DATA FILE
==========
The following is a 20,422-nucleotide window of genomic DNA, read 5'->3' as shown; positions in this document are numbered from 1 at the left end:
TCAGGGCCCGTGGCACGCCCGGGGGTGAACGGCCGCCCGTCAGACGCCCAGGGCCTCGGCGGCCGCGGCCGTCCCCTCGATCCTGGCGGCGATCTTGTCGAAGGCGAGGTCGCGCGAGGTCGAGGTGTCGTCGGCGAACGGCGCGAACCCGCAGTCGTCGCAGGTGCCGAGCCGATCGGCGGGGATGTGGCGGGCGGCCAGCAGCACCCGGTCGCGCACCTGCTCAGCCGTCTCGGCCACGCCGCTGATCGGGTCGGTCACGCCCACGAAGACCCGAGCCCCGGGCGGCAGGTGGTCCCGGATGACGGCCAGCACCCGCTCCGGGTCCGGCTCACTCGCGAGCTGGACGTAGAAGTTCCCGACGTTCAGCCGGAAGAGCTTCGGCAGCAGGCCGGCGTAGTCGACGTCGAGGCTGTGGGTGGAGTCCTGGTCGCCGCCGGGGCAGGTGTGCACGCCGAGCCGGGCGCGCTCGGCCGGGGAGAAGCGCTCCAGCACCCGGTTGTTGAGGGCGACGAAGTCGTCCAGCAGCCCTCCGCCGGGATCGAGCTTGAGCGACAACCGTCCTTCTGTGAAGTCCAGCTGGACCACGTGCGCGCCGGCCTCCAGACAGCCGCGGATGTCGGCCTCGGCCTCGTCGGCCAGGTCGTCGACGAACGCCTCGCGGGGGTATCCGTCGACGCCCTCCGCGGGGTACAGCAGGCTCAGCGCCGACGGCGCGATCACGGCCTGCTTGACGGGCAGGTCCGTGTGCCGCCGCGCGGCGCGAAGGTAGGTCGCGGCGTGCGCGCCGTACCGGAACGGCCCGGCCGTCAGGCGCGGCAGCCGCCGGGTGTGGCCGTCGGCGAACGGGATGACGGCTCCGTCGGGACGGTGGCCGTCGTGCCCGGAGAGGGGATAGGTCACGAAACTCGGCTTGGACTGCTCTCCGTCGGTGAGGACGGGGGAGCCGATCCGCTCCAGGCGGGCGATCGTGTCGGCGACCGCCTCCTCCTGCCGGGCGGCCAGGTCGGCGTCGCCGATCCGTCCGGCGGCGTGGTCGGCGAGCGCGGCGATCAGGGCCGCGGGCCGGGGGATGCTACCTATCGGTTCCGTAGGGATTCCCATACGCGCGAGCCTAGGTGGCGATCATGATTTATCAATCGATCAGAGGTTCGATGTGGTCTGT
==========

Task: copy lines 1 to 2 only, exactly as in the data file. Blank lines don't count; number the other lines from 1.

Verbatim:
The following is a 20,422-nucleotide window of genomic DNA, read 5'->3' as shown; positions in this document are numbered from 1 at the left end:
TCAGGGCCCGTGGCACGCCCGGGGGTGAACGGCCGCCCGTCAGACGCCCAGGGCCTCGGCGGCCGCGGCCGTCCCCTCGATCCTGGCGGCGATCTTGTCGAAGGCGAGGTCGCGCGAGGTCGAGGTGTCGTCGGCGAACGGCGCGAACCCGCAGTCGTCGCAGGTGCCGAGCCGATCGGCGGGGATGTGGCGGGCGGCCAGCAGCACCCGGTCGCGCACCTGCTCAGCCGTCTCGGCCACGCCGCTGATCGGGTCGGTCACGCCCACGAAGACCCGAGCCCCGGGCGGCAGGTGGTCCCGGATGACGGCCAGCACCCGCTCCGGGTCCGGCTCACTCGCGAGCTGGACGTAGAAGTTCCCGACGTTCAGCCGGAAGAGCTTCGGCAGCAGGCCGGCGTAGTCGACGTCGAGGCTGTGGGTGGAGTCCTGGTCGCCGCCGGGGCAGGTGTGCACGCCGAGCCGGGCGCGCTCGGCCGGGGAGAAGCGCTCCAGCACCCGGTTGTTGAGGGCGACGAAGTCGTCCAGCAGCCCTCCGCCGGGATCGAGCTTGAGCGACAACCGTCCTTCTGTGAAGTCCAGCTGGACCACGTGCGCGCCGGCCTCCAGACAGCCGCGGATGTCGGCCTCGGCCTCGTCGGCCAGGTCGTCGACGAACGCCTCGCGGGGGTATCCGTCGACGCCCTCCGCGGGGTACAGCAGGCTCAGCGCCGACGGCGCGATCACGGCCTGCTTGACGGGCAGGTCCGTGTGCCGCCGCGCGGCGCGAAGGTAGGTCGCGGCGTGCGCGCCGTACCGGAACGGCCCGGCCGTCAGGCGCGGCAGCCGCCGGGTGTGGCCGTCGGCGAACGGGATGACGGCTCCGTCGGGACGGTGGCCGTCGTGCCCGGAGAGGGGATAGGTCACGAAACTCGGCTTGGACTGCTCTCCGTCGGTGAGGACGGGGGAGCCGATCCGCTCCAGGCGGGCGATCGTGTCGGCGACCGCCTCCTCCTGCCGGGCGGCCAGGTCGGCGTCGCCGATCCGTCCGGCGGCGTGGTCGGCGAGCGCGGCGATCAGGGCCGCGGGCCGGGGGATGCTACCTATCGGTTCCGTAGGGATTCCCATACGCGCGAGCCTAGGTGGCGATCATGATTTATCAATCGATCAGAGGTTCGATGTGGTCTGT